Driving in Bulgaria is on the right with overtaking on the left. You may not turn right on a red light.
In Bulgaria signs are shown in Latin with the Cyrillic alphabet so it is good to have an understanding of the language.
There are various dangers to watch out for when driving in Bulgaria. The roads are generally in poor condition, and lanes often do not have markings. You are advised to drive defensively as locals may be reckless, travelling at fast speeds and switching lanes without indicating.
Particularly bad is the cross border road between the capital Sofia and Greece. Expect long delays. Ongoing road works make drivers even more impatient. There are also a number of heavy vehicles to watch out for.
Driving in the countryside is beautiful but the roads are unpredictable. There can be potholes in certain areas and there is a risk of landslides. Watch out for animals in the road, especially when the harvest is taking place.
Parts of Bulgaria can experience severe winter weather conditions so ask our rental staff about fitting winter tyres and snow chains to your vehicle.
Avoid driving at night time if possible as some drivers may not have lights that work properly.
The police in Bulgaria generally do not bother foreigners, but there have been some reports of fines for imagined offences. Do not pull over for anyone unless they have a white patrol car with POLICE marked across it in blue letters. There have been reports of robbers pretending to be law officers. It is not a legal requirement to pull over if you are in doubt as to the authenticity police. Do not try to bribe police officers.
Also avoid road rage at all costs, especially with drivers of expensive cars, as you do not know who you are dealing with.
Bulgaria has a relatively high level of road accidents so you should be prepared. Do not move your car unless it is in a dangerous position, and wait for the police to arrive. In case of emergency, drivers can contact the police on 166 or roadside assistance at 146. If you need an ambulance call 150.
In the meantime swap insurance information and addresses with the other driver. If you have a camera take pictures of the accident for police and insurance purposes. You should give a copy of the police report to your insurance company.
The driver and all passengers must wear seatbelts in the front seats. Children under the age of 12 must not sit in the front seat.
Motorways have a blue background with white writing. The main motorways go between Chirpan - Dimitrovgrad and Sofia - Plovdiv and have up to three lanes.
1.04 Euros for unleaded, 1.12 for super unleaded, and 1 Euro per litre for diesel. It is advisable to use fuel from one of the global brands for quality purposes. Petrol stations can be few and far between in the countryside.
The drinking limit is virtually zero tolerance and you could be fined for having a blood alcohol limit of as little as 0.05%. You should avoid drinking and driving at all costs as the penalties are very steep and can involve a long prison sentence. Otherwise there are on the spot fines for drink-driving.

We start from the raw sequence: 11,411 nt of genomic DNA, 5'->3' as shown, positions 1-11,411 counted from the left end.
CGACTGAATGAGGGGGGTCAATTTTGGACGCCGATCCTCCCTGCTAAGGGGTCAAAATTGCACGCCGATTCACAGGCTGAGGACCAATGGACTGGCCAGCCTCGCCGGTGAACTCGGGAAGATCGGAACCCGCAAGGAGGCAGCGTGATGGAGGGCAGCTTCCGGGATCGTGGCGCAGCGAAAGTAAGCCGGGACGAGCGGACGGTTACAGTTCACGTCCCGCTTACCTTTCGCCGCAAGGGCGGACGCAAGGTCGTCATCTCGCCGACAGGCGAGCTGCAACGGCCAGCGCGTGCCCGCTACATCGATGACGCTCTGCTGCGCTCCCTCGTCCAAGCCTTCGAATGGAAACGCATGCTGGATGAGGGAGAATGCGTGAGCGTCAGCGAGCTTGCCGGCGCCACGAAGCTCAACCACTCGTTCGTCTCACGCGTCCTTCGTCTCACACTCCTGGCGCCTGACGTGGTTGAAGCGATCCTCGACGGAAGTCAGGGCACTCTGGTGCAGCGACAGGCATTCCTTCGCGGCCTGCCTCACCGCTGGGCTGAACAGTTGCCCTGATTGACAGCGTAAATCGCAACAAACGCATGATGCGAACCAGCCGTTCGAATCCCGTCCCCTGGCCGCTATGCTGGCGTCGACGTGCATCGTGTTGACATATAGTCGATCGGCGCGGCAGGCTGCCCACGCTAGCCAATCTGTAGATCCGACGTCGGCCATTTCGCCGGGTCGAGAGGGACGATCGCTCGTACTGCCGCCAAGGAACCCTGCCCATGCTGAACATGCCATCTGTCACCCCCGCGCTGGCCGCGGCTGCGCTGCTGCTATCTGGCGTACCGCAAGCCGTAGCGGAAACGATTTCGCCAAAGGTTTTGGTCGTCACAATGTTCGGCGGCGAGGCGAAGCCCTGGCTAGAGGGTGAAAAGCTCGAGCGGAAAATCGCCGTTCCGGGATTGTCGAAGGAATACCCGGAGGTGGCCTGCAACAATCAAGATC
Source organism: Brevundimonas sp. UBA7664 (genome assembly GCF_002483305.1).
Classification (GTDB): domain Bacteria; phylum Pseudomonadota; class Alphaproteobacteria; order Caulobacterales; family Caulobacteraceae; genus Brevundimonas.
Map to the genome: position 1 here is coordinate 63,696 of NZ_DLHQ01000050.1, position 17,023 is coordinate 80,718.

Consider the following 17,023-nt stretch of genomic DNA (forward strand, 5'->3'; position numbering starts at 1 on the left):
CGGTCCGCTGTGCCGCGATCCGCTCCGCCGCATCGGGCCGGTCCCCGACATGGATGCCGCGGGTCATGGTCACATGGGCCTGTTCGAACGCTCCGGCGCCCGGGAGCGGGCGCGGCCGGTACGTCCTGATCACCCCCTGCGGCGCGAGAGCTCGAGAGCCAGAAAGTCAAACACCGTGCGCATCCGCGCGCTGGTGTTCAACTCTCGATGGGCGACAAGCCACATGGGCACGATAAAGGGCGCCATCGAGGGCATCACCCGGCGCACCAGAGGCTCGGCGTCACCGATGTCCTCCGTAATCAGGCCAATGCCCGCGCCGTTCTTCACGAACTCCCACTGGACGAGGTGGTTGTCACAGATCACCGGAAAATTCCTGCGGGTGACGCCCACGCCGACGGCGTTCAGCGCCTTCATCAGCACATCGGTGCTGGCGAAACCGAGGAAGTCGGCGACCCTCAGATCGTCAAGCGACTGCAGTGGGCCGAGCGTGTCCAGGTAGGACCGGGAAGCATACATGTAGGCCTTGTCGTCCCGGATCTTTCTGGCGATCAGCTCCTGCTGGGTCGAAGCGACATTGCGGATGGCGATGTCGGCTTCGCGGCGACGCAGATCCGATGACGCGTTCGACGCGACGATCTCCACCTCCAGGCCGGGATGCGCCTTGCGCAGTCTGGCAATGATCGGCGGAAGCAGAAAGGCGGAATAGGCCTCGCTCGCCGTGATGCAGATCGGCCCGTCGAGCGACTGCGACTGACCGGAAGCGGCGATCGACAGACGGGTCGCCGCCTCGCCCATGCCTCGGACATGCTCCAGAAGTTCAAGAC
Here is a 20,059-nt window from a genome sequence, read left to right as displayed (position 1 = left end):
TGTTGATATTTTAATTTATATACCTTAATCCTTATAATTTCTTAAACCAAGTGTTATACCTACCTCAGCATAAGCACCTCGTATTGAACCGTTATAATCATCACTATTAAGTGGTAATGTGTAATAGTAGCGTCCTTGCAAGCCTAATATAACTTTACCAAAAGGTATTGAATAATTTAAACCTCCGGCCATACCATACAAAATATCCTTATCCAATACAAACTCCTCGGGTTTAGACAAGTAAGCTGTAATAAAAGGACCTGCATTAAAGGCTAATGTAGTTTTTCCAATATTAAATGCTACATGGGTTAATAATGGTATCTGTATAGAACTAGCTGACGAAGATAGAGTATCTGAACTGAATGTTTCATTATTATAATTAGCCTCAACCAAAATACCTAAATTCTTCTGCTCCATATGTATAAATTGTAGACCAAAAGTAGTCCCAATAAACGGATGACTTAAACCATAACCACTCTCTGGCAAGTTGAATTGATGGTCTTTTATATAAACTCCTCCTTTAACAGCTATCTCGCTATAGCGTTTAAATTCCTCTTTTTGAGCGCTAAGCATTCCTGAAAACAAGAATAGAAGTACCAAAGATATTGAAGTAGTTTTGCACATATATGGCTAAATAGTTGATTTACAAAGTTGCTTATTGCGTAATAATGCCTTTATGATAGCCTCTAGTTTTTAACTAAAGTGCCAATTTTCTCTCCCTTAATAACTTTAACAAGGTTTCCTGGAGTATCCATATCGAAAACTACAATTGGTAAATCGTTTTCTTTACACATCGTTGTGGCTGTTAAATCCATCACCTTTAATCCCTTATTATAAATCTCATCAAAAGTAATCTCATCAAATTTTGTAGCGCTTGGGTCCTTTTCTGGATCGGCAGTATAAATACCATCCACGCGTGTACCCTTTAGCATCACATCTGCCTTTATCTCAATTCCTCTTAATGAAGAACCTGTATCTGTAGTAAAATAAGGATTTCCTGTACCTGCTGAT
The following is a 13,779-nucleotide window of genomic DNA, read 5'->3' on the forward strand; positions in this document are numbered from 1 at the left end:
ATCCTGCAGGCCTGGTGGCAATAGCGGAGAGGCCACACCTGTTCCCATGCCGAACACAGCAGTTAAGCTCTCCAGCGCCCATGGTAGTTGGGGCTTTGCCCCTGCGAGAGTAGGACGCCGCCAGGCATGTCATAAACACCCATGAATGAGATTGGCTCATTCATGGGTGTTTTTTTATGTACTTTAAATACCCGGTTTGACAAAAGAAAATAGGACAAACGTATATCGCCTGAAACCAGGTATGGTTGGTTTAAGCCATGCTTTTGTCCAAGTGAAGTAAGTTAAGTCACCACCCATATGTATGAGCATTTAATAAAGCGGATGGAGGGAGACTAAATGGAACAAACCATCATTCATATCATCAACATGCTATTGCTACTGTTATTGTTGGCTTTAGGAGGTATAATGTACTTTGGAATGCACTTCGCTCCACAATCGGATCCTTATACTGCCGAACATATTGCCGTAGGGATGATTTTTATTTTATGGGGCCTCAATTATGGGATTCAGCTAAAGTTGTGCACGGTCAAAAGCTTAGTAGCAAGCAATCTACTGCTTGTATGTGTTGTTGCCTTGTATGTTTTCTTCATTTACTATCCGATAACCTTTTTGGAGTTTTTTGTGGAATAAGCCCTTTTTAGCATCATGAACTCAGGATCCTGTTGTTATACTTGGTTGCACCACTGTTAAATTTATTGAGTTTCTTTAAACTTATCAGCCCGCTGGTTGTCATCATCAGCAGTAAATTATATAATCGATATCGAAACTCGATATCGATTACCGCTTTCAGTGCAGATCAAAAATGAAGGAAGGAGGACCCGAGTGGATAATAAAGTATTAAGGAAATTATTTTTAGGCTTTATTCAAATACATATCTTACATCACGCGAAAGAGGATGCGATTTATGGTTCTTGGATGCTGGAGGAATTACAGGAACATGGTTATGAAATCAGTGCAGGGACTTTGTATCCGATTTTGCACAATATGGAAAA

You should have a copy of your passport, domestic license and international driving permit. You must have proof of insurance. Police in Bulgaria can find you are not having the correct documents.
You can use your domestic license but to be on the safe side you should also have an international driving permit.
Hello - Здравей/ zdravej
Goodbye - Довиждане/ doviʒdane
Please - Моля / molja
Thank you - Благодаря/ blagodarja
Excuse me - Извинете/ izvinete
Yes / No - Да / Не / da / ne
I don’t understand - Не разбирам / ne razbiram
I don’t know - Не знам / ne znam
Do you speak English - Говорите ли английски / govorite li anglijski
There are a number of toll roads in Bulgaria and they provide a better driving experience with smooth and safe roads. Have some Leva handy.
50 kilometres per hour in built up areas.
90 kilometres per hour on open roads.
120 kilometres per hour on highways.
Police in Bulgaria can give you an on the spot fine for exceeding the speed limit.
The conversion from kilometres to miles per hour is one kilometre = 0.62 miles per hour. Therefore the speed in built up areas is 31 miles per hour.
To drive in Bulgaria you should be 18 though most rental companies require you to be over 21 with a minimum of one year of driving experience.
In case of emergency, drivers can contact the police on 166 or Roadside Assistance at 146. If you need an ambulance call 150.
The Embassy of the United States of America in Bulgaria is at 16, Kozyak Street, Sofia 1407, and can be contacted on + 359 2 937 5100. Their website is http://bulgaria.usembassy.gov
The Embassy of the United Kingdom in Bulgaria is at 9 Moskovska Street
Sofia 1000, and can be contacted on + 359 2 933 9222. Their website is http://ukinbulgaria.fco.gov.uk/en/
There are many options for parking in Bulgaria and they should all be explored if you want to leave your car in a safe place. The best bet is to stay in a hotel and make use of their guarded parking. Even if you stay at a bed and breakfast then they may have a parking spot available so you should ask the owners about this.
Although it might be okay to park your car anywhere in the countryside, you should stick to parking lots or parking spaces on main streets in the city for safety. Parking is quite cheap costing 2 Leva an hour up to 6 Leva a day. Long-term parking spaces can be rented for around 60 Leva a month.
Although you may see locals parking wherever they want, should follow the parking regulations. The Sofia City Council will clamp and tow your vehicle away if it is parked illegally. If they do so you can retrieve the car from the parking lot behind the National Palace of Culture.